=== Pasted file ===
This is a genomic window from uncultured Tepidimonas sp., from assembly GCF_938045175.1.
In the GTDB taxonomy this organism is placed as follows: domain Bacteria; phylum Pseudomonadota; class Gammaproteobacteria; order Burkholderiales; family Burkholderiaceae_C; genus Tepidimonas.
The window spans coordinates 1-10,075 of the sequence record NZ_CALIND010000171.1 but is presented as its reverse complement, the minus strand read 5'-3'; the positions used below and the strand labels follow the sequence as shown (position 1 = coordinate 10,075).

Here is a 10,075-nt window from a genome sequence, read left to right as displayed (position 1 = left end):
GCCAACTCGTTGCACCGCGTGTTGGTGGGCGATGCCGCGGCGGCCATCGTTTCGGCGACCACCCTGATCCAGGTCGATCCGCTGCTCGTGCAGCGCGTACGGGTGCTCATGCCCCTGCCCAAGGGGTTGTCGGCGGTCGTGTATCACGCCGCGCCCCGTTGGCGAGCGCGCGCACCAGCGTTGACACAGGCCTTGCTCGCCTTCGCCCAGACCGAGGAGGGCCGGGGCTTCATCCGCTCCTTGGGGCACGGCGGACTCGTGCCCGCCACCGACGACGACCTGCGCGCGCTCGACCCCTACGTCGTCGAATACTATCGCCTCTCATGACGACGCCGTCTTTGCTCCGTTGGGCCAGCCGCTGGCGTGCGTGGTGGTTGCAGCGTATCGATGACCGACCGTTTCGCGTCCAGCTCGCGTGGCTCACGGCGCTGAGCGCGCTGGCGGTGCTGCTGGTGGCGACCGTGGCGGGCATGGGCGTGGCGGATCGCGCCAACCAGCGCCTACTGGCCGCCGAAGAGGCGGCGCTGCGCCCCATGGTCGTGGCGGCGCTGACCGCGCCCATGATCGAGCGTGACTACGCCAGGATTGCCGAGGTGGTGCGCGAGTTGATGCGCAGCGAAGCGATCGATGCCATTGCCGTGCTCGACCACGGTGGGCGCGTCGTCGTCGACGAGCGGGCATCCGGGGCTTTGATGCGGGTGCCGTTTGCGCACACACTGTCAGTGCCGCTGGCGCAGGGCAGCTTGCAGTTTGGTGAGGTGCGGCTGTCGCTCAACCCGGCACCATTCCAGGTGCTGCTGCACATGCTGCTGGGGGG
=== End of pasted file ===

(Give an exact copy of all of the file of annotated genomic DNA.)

This is a genomic window from uncultured Tepidimonas sp., from assembly GCF_938045175.1.
In the GTDB taxonomy this organism is placed as follows: domain Bacteria; phylum Pseudomonadota; class Gammaproteobacteria; order Burkholderiales; family Burkholderiaceae_C; genus Tepidimonas.
The window spans coordinates 1-10,075 of the sequence record NZ_CALIND010000171.1 but is presented as its reverse complement, the minus strand read 5'-3'; the positions used below and the strand labels follow the sequence as shown (position 1 = coordinate 10,075).

Here is a 10,075-nt window from a genome sequence, read left to right as displayed (position 1 = left end):
GCCAACTCGTTGCACCGCGTGTTGGTGGGCGATGCCGCGGCGGCCATCGTTTCGGCGACCACCCTGATCCAGGTCGATCCGCTGCTCGTGCAGCGCGTACGGGTGCTCATGCCCCTGCCCAAGGGGTTGTCGGCGGTCGTGTATCACGCCGCGCCCCGTTGGCGAGCGCGCGCACCAGCGTTGACACAGGCCTTGCTCGCCTTCGCCCAGACCGAGGAGGGCCGGGGCTTCATCCGCTCCTTGGGGCACGGCGGACTCGTGCCCGCCACCGACGACGACCTGCGCGCGCTCGACCCCTACGTCGTCGAATACTATCGCCTCTCATGACGACGCCGTCTTTGCTCCGTTGGGCCAGCCGCTGGCGTGCGTGGTGGTTGCAGCGTATCGATGACCGACCGTTTCGCGTCCAGCTCGCGTGGCTCACGGCGCTGAGCGCGCTGGCGGTGCTGCTGGTGGCGACCGTGGCGGGCATGGGCGTGGCGGATCGCGCCAACCAGCGCCTACTGGCCGCCGAAGAGGCGGCGCTGCGCCCCATGGTCGTGGCGGCGCTGACCGCGCCCATGATCGAGCGTGACTACGCCAGGATTGCCGAGGTGGTGCGCGAGTTGATGCGCAGCGAAGCGATCGATGCCATTGCCGTGCTCGACCACGGTGGGCGCGTCGTCGTCGACGAGCGGGCATCCGGGGCTTTGATGCGGGTGCCGTTTGCGCACACACTGTCAGTGCCGCTGGCGCAGGGCAGCTTGCAGTTTGGTGAGGTGCGGCTGTCGCTCAACCCGGCACCATTCCAGGTGCTGCTGCACATGCTGCTGGGGGG